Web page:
The Mystery Ship was raised from 110 feet of water in Green Bay in the summer of 1969. Built in 1846, this two-masted schooner, Alvin Clark, had been in the cold waters off Chambers Island for 105 years. It was in excellent shape to have a roof over it but it went back into the water, with no root cover, and hopelessly decayed in 25 years by 1994. It was bulldozed to make room for a parking lot.

Click here to see a wood kiln.

Need Not Be Pressure-Preservatively Treated

Our Lady of Queen of Peace, Madison, WI
Korean Central Covenant, Northbrook, IL
Hope Chapel, Granger, IN
Hannahville High School Gym, Wilson, MI

Must Be Pressure Preservatively Treated

Two Hearted River Bridge, Luce Co., MI
Senator Road Bridge, Montcalm Co., MI
Richard Center Bridge, Richland Center, WI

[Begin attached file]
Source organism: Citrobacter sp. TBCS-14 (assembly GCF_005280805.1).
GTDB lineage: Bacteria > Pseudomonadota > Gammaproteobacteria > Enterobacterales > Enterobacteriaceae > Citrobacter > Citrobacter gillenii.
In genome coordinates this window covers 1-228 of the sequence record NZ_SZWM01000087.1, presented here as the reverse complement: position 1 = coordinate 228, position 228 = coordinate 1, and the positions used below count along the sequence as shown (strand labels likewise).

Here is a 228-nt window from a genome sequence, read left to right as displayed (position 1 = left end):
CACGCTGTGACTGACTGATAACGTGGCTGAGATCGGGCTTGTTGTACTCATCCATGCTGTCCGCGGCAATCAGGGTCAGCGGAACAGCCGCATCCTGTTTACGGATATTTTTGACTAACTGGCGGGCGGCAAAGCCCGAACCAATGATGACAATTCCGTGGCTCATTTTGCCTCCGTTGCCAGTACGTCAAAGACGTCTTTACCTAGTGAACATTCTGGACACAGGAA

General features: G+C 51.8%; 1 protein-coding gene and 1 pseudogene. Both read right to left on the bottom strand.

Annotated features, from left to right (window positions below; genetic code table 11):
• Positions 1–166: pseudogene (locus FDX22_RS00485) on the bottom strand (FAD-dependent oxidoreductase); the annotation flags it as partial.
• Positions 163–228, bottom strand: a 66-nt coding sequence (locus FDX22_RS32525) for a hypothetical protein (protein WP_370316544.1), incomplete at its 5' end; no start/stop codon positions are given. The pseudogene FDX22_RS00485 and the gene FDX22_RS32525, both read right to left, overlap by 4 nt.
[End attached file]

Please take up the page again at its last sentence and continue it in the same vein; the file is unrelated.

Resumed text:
Eagle River Bridge, Keweenaw Co., MI
St. Joseph Bell Tower, Madison, WI
Nebraska Public Power, Nebraska
Cookson, Manistique River, Schoolcraft Co., MI
Chicago Botanical Garden, North Brook, IL

May Be Treated or Untreated Dependant on Construction Details

Lewis University Pool, Romeoville, IL
University of Wisconsin Center, Marinette, WI
EMP Simulator Tower, Patuxent River, MD - Tower Members
Smith Rapids Covered Bridge, Chequamegon National Forsest, WI
MCM (Mine Countermeasure Ship), U.S. Navy
U.S.S. Constitution, Boston, MA
Replica of Captain Cook's Endeavour, Freemantle, Australia
Mast for Endeavour, Freemantle, Australia
U.S.S. Bittern (MHC 43) Minehunter Coastal
Aqualab III, SMTC (formerly MCH43), Portland, ME - another view.

Return to the Preservation Conference Schedule page.

 

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Version 1.02, 9 July 1997